The expert on training search dogs said
the dogs should not suffer
the aftermath of disaster, they will not
show signs of post-traumatic stress,
that animals do not know one
building from another or associate
the pain of events with place. They do not
remember what happened on Tuesday. They do not
know when it's Tuesday.
They have no capacity
for the concept of days of the week—
as sad-eyed as a beagle may be.
And yet when dogs bark now
in pre-dawn, I shift in bed, uneasy, still,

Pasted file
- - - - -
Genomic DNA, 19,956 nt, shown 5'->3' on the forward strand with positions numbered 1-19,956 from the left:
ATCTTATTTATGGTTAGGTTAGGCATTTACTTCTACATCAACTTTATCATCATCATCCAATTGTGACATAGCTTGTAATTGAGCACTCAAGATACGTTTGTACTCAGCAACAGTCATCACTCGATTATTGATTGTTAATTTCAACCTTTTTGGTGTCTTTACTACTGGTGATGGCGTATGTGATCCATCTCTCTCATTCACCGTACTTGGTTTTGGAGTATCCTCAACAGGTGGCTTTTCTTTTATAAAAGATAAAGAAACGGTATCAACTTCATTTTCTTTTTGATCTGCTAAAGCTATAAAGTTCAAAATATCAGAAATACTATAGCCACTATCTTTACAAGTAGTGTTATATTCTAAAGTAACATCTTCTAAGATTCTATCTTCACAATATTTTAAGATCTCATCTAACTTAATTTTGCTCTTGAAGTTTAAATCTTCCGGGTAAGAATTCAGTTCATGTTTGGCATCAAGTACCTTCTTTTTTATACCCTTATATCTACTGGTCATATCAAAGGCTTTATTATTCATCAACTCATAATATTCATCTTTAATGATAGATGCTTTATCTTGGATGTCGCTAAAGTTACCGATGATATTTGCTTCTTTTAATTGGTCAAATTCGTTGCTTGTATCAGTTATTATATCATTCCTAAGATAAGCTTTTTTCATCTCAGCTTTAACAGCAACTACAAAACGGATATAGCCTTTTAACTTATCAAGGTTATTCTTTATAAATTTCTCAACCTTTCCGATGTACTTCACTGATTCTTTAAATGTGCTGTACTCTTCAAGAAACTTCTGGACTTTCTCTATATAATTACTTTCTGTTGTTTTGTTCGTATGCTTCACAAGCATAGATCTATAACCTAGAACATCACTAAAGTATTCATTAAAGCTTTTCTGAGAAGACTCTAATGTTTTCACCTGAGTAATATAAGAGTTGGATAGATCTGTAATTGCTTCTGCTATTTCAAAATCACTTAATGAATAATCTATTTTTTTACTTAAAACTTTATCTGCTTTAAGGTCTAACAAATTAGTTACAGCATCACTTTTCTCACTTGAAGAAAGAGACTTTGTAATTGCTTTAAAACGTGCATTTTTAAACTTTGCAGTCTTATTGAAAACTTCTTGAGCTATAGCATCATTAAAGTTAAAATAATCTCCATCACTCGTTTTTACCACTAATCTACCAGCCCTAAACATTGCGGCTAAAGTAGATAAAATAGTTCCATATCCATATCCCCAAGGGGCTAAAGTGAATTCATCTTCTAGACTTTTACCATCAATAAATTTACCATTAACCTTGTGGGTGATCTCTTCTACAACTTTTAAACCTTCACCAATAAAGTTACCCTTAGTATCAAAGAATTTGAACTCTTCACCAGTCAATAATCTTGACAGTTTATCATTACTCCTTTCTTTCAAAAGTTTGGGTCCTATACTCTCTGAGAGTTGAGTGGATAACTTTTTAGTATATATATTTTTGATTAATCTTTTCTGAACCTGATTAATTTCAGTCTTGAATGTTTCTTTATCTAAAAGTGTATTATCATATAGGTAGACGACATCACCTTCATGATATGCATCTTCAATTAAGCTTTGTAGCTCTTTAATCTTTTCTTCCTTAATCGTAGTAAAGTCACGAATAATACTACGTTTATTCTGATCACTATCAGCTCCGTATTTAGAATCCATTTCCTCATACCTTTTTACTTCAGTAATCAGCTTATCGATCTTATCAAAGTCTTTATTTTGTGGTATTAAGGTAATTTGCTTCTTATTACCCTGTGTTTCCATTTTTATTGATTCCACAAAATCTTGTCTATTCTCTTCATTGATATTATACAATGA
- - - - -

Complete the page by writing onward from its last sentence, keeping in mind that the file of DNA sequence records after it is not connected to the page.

thinking that I'd never heard the dogs
answer each other that way, thinking
that something is going on.
And yet, far back along the strong
wind that crosses the land
in its expected, natured direction, a disruption,
a chaos of starlings, season-bound,
peppers the air above a stripping maple
behind the gas station at the corner
of a crowded cross-
road where every radio
blares the words of panic and distrust.
These creatures shunted aside
to the gallery seats of life—they know
from minute changes in the algae,
the depletion of bugs, the alteration
of their own feathers, that it is time
to move: how can they not
know that something has happened?